Carlos Lozada had a lovely piece recently about the difference between Trump’s favorite word “again” and Biden’s “still.” Trump’s word assumes American collapse, Make America Great Again; Biden’s assumes continuity, against the odds: “We are still the United States of America. Both words look backward, perfect for two old guys—but not so good for a nation that will have to transcend if it wants to continue to prosper. Labor Day is about nostalgia, not progress. It has become my least favorite holiday.
And speaking of Nostalgia…
I remain annoyed by the constant inability—or perhaps unwillingness—of Democrats and the liberal members of the media to acknowledge the massive progress of the black community in the past sixty years. The 60th anniversary of the March on Washington offered a grand opportunity for blinkered, sloppy nostalgia like this column by Jamelle Bouie, which accurately remembers the economic goals of the March, and its inspiring leaders like Bayard Rustin and A. Philip Randolph, but says absolutely nothing about the progress made since then. Indeed, the unwillingness of Democrats and liberals like Bouie to acknowledge progress makes stories like this one, about Biden’s struggle to maintain enthusiasm in the black community inevitable:
In recent weeks, the Biden administration has gone out of its way to highlight its economic accomplishments, which include the lowest Black unemployment rate on record and the fastest creation rate of Black-owned small businesses in over 25 years. It has pointed to social policy efforts, such as increased enrollment in Obamacare and closing the digital divide, as examples of real impacts on the Black community. [Italics mine]
If you ignore progress, people will believe that there hasn’t been any. The fact is, the structural barriers that Rustin and Randolph and King campaigned against no longer exist. Racism still does, of course—it always will in the lizard brains of a minority of lazy, stupid white folks (and in the unmitigated anger of some black folks). There will be outrages like the race-motivated killings over the weekend in Jacksonville, but they’ve become increasingly rare, when compared to the holocaust of anti-black violence that overwhelmed our nation for the hundred years after the Civil war.
There is an unspoken, scandalous failure in the media coverage of the poorest members of the black community. It is the willful disregard of the behavioral problems plaguing the underclass (and a maddening blindness to the fact that similar behavior patterns have spread to the white underclass, so this isn’t only about race, it’s about sociology.) You get sentences like this, in the Times:
51 percent of white people with addiction in their family reported that addicted relatives got treatment, compared with 35 percent for Black families.
And whole paragraphs like these, in the Washington Post:
Black, Native and Hispanic infants have “markedly higher mortality rates” than babies born to White women, according to the National Institutes of Health. Black preschoolers are more likely to be disciplined than their White playmates. Black and Hispanic elementary schoolchildren generally have poorer reading skills than White children, even when controlled for socioeconomic status, a gap that widens as students get older.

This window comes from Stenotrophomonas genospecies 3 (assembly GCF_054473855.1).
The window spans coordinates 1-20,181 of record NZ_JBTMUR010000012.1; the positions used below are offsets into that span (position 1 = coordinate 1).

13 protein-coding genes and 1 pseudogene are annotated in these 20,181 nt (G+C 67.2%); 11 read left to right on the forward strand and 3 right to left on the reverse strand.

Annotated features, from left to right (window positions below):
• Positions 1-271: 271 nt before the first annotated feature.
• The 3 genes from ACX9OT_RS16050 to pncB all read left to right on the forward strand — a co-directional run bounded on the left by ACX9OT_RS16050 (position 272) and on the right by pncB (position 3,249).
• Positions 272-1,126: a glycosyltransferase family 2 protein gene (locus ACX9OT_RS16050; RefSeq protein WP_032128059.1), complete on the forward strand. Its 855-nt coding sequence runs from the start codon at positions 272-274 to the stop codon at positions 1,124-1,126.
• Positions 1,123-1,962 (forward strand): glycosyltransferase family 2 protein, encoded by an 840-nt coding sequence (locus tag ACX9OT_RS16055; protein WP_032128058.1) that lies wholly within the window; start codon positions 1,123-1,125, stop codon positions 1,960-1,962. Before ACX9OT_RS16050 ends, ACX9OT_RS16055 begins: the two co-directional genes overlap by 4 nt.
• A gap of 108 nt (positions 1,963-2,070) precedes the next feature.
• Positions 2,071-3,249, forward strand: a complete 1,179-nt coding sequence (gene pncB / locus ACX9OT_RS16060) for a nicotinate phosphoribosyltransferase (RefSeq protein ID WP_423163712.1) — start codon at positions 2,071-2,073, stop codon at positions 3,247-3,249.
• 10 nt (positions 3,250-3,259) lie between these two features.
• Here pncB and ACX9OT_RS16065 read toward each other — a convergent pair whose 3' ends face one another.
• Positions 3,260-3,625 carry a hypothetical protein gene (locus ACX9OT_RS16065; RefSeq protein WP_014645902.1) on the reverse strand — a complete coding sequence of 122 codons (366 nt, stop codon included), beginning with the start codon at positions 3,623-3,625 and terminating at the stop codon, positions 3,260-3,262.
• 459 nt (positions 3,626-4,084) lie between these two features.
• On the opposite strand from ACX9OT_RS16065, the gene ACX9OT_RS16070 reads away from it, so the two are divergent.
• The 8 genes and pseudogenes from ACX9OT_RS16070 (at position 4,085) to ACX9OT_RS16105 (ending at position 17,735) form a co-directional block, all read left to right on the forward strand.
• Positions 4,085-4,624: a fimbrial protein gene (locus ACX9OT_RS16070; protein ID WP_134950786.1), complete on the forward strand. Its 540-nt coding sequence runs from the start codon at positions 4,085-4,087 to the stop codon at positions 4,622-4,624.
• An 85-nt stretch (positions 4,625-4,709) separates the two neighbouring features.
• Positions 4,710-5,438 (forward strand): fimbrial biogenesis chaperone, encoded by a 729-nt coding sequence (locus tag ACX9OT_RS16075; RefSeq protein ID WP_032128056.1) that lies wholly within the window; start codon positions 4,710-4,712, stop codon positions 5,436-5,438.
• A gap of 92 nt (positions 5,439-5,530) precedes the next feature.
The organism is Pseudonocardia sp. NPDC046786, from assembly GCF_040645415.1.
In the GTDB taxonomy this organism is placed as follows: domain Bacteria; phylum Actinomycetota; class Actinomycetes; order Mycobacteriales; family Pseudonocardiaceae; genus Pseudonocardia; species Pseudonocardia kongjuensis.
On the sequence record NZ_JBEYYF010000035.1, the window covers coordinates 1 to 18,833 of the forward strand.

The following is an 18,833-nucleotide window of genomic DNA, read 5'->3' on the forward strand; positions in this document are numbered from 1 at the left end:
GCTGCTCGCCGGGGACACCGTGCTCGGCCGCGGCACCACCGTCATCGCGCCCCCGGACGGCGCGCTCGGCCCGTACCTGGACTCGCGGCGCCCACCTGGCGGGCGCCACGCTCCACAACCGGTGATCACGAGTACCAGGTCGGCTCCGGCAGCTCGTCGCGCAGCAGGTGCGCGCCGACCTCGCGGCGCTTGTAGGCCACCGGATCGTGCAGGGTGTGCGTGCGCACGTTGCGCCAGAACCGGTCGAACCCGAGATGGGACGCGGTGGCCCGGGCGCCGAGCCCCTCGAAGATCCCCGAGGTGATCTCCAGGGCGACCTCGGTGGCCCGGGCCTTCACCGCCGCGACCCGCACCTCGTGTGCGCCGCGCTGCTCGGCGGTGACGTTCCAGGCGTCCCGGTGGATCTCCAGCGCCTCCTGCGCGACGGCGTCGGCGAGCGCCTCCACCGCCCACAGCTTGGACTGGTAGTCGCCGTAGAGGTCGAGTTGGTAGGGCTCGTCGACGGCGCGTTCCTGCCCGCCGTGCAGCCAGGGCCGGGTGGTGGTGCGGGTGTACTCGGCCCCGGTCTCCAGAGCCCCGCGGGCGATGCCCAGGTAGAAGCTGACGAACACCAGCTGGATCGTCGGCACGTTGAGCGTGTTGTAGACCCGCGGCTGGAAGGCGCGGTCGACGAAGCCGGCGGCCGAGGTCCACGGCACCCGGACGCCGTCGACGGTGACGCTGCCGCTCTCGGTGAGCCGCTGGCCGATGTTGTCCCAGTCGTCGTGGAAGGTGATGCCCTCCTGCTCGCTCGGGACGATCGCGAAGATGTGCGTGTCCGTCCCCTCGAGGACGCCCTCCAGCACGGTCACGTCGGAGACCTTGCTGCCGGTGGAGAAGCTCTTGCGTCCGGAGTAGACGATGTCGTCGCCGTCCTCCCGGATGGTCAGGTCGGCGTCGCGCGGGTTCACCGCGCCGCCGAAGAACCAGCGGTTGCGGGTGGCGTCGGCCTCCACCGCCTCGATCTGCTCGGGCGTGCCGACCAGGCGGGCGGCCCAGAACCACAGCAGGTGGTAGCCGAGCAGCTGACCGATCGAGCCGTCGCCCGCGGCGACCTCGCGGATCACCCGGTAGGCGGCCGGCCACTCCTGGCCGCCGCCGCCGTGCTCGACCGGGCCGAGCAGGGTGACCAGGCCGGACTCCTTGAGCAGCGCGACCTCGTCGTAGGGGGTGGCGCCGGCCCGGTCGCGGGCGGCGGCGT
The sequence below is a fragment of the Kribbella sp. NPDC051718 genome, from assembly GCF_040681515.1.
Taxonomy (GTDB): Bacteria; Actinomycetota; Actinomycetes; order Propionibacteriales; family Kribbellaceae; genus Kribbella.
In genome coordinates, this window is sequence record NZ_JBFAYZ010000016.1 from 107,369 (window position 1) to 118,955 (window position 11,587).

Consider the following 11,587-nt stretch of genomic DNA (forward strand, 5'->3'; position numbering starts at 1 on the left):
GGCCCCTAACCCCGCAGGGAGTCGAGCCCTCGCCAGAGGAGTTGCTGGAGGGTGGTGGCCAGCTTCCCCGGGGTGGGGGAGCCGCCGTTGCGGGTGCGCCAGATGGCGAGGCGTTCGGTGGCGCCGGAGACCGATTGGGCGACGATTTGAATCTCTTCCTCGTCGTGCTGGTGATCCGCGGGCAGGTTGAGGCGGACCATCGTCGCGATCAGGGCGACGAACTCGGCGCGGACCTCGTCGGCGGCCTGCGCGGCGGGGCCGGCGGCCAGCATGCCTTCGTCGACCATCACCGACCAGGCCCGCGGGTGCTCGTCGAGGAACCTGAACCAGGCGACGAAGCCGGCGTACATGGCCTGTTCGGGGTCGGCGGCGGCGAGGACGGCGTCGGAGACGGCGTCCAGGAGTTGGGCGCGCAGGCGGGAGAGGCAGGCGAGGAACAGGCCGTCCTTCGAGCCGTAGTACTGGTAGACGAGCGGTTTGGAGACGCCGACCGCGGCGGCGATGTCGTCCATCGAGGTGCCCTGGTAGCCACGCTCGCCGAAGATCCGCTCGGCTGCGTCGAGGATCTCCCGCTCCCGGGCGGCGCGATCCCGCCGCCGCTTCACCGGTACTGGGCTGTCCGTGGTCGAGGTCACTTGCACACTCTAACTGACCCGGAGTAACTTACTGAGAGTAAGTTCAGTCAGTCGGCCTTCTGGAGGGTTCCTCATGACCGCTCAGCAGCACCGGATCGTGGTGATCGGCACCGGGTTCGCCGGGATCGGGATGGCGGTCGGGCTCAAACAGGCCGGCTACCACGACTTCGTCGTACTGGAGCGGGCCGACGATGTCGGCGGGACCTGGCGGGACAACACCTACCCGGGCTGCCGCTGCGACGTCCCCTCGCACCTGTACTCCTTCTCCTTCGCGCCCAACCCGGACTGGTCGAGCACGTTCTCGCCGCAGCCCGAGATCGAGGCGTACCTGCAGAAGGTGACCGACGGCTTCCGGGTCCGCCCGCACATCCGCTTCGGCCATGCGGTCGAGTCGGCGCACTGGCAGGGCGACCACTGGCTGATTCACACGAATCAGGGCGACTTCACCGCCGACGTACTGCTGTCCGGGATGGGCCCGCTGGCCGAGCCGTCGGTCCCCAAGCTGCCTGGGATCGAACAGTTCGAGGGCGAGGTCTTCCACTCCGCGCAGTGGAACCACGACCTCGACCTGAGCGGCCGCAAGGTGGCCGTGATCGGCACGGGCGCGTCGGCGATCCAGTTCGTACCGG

Black Americans are more likely to be arrested, convicted and receive tougher prison sentences, according to a Harvard study, and conversely less likely to have a college degree. The median Black family has less wealth than the median White family. And studies show Black Americans are more likely to die of cancer, heart disease and, more recently, covid.
How about some context? Not just the inclusion of good news—like the fact that black college graduation rates have soared, especially among women, while black incarceration rates have plummeted. There is a determined myopia, a refusal to acknowledge the culture of poverty among the black underclass that leads to the disparities catalogued above. How about the fact that upwards of 70% of black children are born out of wedlock? Might that have something to do with the heroic inability of black moms to work their butts off and simultaneously enforce the continuity of care and moral guidance that intact families are built to provide? Yes, there has been progress, even here: teenage pregnancies have fallen significantly in the black community. More black women are waiting until they go to college or build careers before having kids, which is good. But they’re having those kids without live-in husbands, which isn’t. Meanwhile, the out-of-wedlock birth rate among whites, upwards of 30%, is higher now than it was among blacks when Daniel Patrick Moynihan wrote his famous report about the collapse of the black family in 1965.
Given the fact that there has been a remarkable renaissance of the black middle and professional class—about 50% of the black population—since the 1963 March on Washington, one might well ask why the black underclass, 25% or so of that community, hasn’t followed along. The answer lies not so much with “structural” racism as with inter-generational behavior patterns. The roots of that behavior lie in the savage distortions imposed by slavery, in part; but also in the massive disruption caused by the black migration from south to north—and also in the commercializing of desire that accompanied the age of television, and also in the loosening of moral values that resulted from affluence and advertising (and birth-control technology). The complexity of this tragedy is staggering; ignoring the tragedy, as liberals do, is almost as irresponsible as attributing it to racial inferiority, as the bigots do.
Why won’t liberals and journalists, especially black journalists, write honestly about the problems that stem from a culture of poverty? Why won’t groups like Black Lives Matter acknowledge that black crime matters, too? Why isn’t more attention paid to the lousy nutrition that helps cause so many of the dire health statistics among the poor? Why can’t we say that more poor black kids have behavioral problems in school because they don’t have fathers to discipline and inspire them? Because these aren’t easy problems to solve. The solutions depend more on behavioral change than on government programs. And they are embarrassing problems. In my experience, black friends talk about them in private, but feel traitorous if they mention them publicly. It sounds like “blaming the victim,” yet another disgraceful left-wing formulation. The vast, silent black majority has refused to be victims. They have worked and strived and succeeded; they stay in school and go to church; they should be celebrated but the academic and lifestyle left ignores them—just as it ignored the white working class. There is a pattern here. The right profits from the left’s feckless condescension.